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Roles of Adiponectin in Inflammation & Autoimmunity

Written by Aleksa Ristic, MS (Pharmacy) | Last updated:
Puya Yazdi
Medically reviewed by
Puya Yazdi, MD | Written by Aleksa Ristic, MS (Pharmacy) | Last updated:

Adiponectin plays key roles in fat metabolism, inflammation, immunity, and more. It can help prevent diabetes and other metabolic disorders by supporting fat oxidation and glucose uptake. On the other hand, high levels may be associated with autoimmunity. Read on to learn the roles of adiponectin in more detail.

What is Adinopectin?

Adiponectin is released from fat cells, and it’s involved in the control of fat metabolism and regulating glucose levels [1].

This protein hormone helps suppress metabolic derangements which lead to type 2 diabetes, obesity, atherosclerosis, non-alcoholic fatty liver disease, and more. Most importantly, it suppresses glucose production in the liver and stimulates fat burning in the muscles [2].

Adiponectin may play a role in cell growth, the formation of new blood vessels, and tissue remodeling by binding and sequestering various growth factors [2].

Adiponectin stimulates AMPK, which is a pathway involved in cellular energy homeostasis [3].

It blocks the effects of the inflammatory cytokine TNF-alpha and inhibits NF-kB signaling [4].

Overall, adiponectin plays an important role as a messenger to communicate between fat tissue and other organs. It influences metabolism, protects cells from apoptosis, and reduces inflammation in different cell types [5].

Adiponectin Levels in Health and Disease

Adiponectin levels are a marker of metabolic health. Low or high levels don’t necessarily indicate a problem if there are no symptoms or if your doctor tells you not to worry about it.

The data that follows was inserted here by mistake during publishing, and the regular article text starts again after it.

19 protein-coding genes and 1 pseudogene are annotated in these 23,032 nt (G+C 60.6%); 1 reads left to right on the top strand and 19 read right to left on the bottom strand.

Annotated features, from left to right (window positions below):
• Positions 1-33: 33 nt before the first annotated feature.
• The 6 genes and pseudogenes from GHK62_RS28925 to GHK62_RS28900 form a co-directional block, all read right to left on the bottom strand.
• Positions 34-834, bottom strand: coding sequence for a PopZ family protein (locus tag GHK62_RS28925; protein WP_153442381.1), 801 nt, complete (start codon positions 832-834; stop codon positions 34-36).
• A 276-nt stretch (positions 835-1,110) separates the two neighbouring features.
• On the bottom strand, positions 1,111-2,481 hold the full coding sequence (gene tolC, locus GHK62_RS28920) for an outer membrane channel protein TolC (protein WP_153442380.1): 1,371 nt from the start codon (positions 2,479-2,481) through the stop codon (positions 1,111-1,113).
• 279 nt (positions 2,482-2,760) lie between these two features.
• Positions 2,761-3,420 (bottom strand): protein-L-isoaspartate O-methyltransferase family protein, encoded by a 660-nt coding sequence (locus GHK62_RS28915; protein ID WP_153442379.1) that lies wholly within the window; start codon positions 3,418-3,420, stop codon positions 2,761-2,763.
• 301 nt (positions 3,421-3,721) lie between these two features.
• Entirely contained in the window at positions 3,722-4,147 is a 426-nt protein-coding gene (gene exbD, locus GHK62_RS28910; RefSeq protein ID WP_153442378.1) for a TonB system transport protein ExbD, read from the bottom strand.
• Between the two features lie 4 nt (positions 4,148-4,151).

Conditions With Lower Adiponectin

Low adiponectin levels have been observed in some patients with the below conditions. That said, adiponectin may not play any role in these conditions and may just be a biomarker:

  • Obesity [6]
  • Diabetes [7, 8]
  • Asthma [9]
  • Preterm birth [10].

Adiponectin and Autoimmune Disease

Unlike metabolic diseases, the production of adiponectin is increased in systemic autoimmune and inflammatory diseases. Preliminary evidence suggests that adiponectin may be related to disease activity and severity in conditions such as rheumatoid arthritis, osteoarthritis, and systemic lupus erythematosus [11].

Adiponectin is highly expressed in the inflamed joint tissue and correlates closely with progressive bone erosion in some rheumatoid arthritis patients [12].

Adiponectin can increase the Th1 and Th17 immune responses, which play a role in autoimmunity [12, 13].

In a mouse model of arthritis, adiponectin injection resulted in an earlier and more severe onset of arthritis, aggravated arthritic progression, bone erosion, and osteoporosis [12].

However, in a different model of brain inflammation, adiponectin inhibited Th17 immunity [14]. Additionally, Th1 and Th2 cytokines were lower in people with higher adiponectin who had metabolic syndrome [15].

It seems like whether adiponectin causes inflammation or reduces it will depend on other biological factors.

Low Adiponectin? Ways to Improve Metabolic Health

Adiponectin levels are a marker of metabolic health. Low or high levels don’t necessarily indicate a problem if there are no symptoms or if your doctor tells you not to worry about it. Improving your adiponectin levels won’t necessarily improve metabolism.

The following is a list of complementary approaches to improve metabolic health that may also increase adiponectin levels. Despite the promising preliminary research, additional large-scale studies are needed. Remember to talk to your doctor before making any major changes to your day-to-day routine.

Mechanisms: PPAR gamma [24], FoxO1 [25], C/EBPα (CCAAT-enhancer-binding protein α) [25], Macrophage polarization [26].

About the Author

Aleksa Ristic

Aleksa Ristic

MS (Pharmacy)
Aleksa received his MS in Pharmacy from the University of Belgrade, his master thesis focusing on protein sources in plant-based diets.  
Aleksa is passionate about herbal pharmacy, nutrition, and functional medicine. He found a way to merge his two biggest passions—writing and health—and use them for noble purposes. His mission is to bridge the gap between science and everyday life, helping readers improve their health and feel better.


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